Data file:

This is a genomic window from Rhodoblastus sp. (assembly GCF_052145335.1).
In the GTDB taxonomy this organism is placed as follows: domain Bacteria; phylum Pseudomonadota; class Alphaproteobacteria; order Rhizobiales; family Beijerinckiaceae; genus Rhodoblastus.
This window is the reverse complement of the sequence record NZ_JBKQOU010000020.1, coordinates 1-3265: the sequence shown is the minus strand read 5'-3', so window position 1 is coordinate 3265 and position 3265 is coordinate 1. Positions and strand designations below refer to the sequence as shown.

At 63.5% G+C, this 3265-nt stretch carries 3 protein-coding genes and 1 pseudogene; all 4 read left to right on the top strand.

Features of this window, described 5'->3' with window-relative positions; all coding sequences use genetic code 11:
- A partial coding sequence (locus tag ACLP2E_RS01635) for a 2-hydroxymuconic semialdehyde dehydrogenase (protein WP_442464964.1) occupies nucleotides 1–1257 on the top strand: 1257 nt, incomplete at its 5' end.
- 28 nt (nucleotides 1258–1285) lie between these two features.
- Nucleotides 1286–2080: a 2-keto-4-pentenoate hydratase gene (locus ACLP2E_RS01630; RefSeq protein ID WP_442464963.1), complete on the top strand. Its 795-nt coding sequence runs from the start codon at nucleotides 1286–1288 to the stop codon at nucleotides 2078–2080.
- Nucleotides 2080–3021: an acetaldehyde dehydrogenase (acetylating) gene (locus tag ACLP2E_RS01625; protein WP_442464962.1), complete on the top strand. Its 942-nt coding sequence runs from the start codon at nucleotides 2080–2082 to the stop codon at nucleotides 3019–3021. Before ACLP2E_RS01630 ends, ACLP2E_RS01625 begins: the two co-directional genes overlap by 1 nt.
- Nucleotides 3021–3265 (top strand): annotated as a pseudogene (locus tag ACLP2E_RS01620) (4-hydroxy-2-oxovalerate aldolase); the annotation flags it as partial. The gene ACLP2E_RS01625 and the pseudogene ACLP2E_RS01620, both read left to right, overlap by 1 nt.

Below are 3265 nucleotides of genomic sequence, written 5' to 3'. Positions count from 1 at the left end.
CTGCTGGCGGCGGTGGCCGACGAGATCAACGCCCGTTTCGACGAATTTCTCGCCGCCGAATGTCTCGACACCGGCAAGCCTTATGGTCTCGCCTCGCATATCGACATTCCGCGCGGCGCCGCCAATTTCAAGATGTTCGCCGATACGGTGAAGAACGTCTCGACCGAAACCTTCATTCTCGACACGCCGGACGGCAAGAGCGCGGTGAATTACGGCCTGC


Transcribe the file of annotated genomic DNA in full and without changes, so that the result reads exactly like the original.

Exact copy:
This is a genomic window from Rhodoblastus sp. (assembly GCF_052145335.1).
In the GTDB taxonomy this organism is placed as follows: domain Bacteria; phylum Pseudomonadota; class Alphaproteobacteria; order Rhizobiales; family Beijerinckiaceae; genus Rhodoblastus.
This window is the reverse complement of the sequence record NZ_JBKQOU010000020.1, coordinates 1-3265: the sequence shown is the minus strand read 5'-3', so window position 1 is coordinate 3265 and position 3265 is coordinate 1. Positions and strand designations below refer to the sequence as shown.

At 63.5% G+C, this 3265-nt stretch carries 3 protein-coding genes and 1 pseudogene; all 4 read left to right on the top strand.

Features of this window, described 5'->3' with window-relative positions; all coding sequences use genetic code 11:
- A partial coding sequence (locus tag ACLP2E_RS01635) for a 2-hydroxymuconic semialdehyde dehydrogenase (protein WP_442464964.1) occupies nucleotides 1–1257 on the top strand: 1257 nt, incomplete at its 5' end.
- 28 nt (nucleotides 1258–1285) lie between these two features.
- Nucleotides 1286–2080: a 2-keto-4-pentenoate hydratase gene (locus ACLP2E_RS01630; RefSeq protein ID WP_442464963.1), complete on the top strand. Its 795-nt coding sequence runs from the start codon at nucleotides 1286–1288 to the stop codon at nucleotides 2078–2080.
- Nucleotides 2080–3021: an acetaldehyde dehydrogenase (acetylating) gene (locus tag ACLP2E_RS01625; protein WP_442464962.1), complete on the top strand. Its 942-nt coding sequence runs from the start codon at nucleotides 2080–2082 to the stop codon at nucleotides 3019–3021. Before ACLP2E_RS01630 ends, ACLP2E_RS01625 begins: the two co-directional genes overlap by 1 nt.
- Nucleotides 3021–3265 (top strand): annotated as a pseudogene (locus tag ACLP2E_RS01620) (4-hydroxy-2-oxovalerate aldolase); the annotation flags it as partial. The gene ACLP2E_RS01625 and the pseudogene ACLP2E_RS01620, both read left to right, overlap by 1 nt.

Below are 3265 nucleotides of genomic sequence, written 5' to 3'. Positions count from 1 at the left end.
CTGCTGGCGGCGGTGGCCGACGAGATCAACGCCCGTTTCGACGAATTTCTCGCCGCCGAATGTCTCGACACCGGCAAGCCTTATGGTCTCGCCTCGCATATCGACATTCCGCGCGGCGCCGCCAATTTCAAGATGTTCGCCGATACGGTGAAGAACGTCTCGACCGAAACCTTCATTCTCGACACGCCGGACGGCAAGAGCGCGGTGAATTACGGCCTGC